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Heneghan Peng's Giant's Causeway visitor centre hits the rocks

Heneghan Peng's much-anticipated Giant's Causeway visitor centre has been unexpectedly shelved after the Northern Irish government pulled its funding.

The bombshell has rocked the Dublin-based practice, which beat 800 entrants to win the international contest to design the £21 million scheme two years ago (AJ 13.10.05).

The shock move by the province's Department of Enterprise, Trade and Industry (DETI) followed news that the environment minister, Arlene Foster, had thrown her weight behind a cheaper, privately funded visitor facility on a neighbouring site.

Tourism minister Nigel Dodds confirmed that the DETI - the original competition organiser - and fellow financier the Northern Ireland Tourist Board (NITB), would no longer be bankrolling the project.

'It would not be a prudent use of taxpayers' money to proceed further, given Minister Foster's position on the private-sector planning application,' he said.

'I and the department were concerned [this] money should not be used to develop a design for a visitor centre if there was a material possibility that the centre could be built and operated by the private sector.'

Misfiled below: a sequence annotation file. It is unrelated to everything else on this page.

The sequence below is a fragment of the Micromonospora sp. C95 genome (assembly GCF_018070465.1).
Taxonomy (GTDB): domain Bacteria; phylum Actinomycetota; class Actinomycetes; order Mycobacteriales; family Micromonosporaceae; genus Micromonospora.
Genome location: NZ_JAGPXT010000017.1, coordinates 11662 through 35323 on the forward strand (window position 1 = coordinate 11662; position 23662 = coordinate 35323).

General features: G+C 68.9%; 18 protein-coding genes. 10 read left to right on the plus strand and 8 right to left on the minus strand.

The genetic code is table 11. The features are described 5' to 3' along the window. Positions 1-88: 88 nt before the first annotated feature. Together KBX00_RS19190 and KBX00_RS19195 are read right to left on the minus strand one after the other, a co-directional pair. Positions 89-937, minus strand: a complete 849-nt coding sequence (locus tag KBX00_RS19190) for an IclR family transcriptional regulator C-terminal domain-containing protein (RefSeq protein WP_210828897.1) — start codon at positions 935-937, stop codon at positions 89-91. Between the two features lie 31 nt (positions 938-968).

It is understood the U-turn will mean around £1 million will have to be written off in wasted costs on the competition and architectural fees, and that the landowner, the National Trust, has been left angered by the decision.

The charity has publicly championed the Heneghan Peng scheme as a replacement for its original visitor centre, at the heart of Northern Ireland's only World Heritage Site, which burned down in 2000.

Trust chiefs said they had hoped the alternative proposals, filed by Seaport Investment in 2002 for a separate facility on a greenfield plot, had been forgotten about.

In a statement released to the AJ, National Trust director Hilary McGrady said she feared the privately backed scheme could have a seriously damaging impact on the world-famous coastline.

She said: 'Any development so close to the Giant's Causeway - and particularly on previously undeveloped land - would fly in the face of planning policies for the area.

'Such a decision by the minister could immediately put the World Heritage Site status at risk.'

Speaking to the AJ, Heneghan Peng founding partner Roisin Heneghan sounded shell-shocked and admitted the announcement had come out of the blue.

She said: 'We knew there was another application which has been around for years.

'But I did not know [the withdrawal of funding] would be the result of all of this.

'We were just getting all of the issues of access and traffic sorted. We have done an awful lot of work - I have no idea what happens now.'

It is understood Minister Foster was 'minded to approve' the Seaport Investment scheme and would be holding further meetings before making a formal decision.

by Richard Waite

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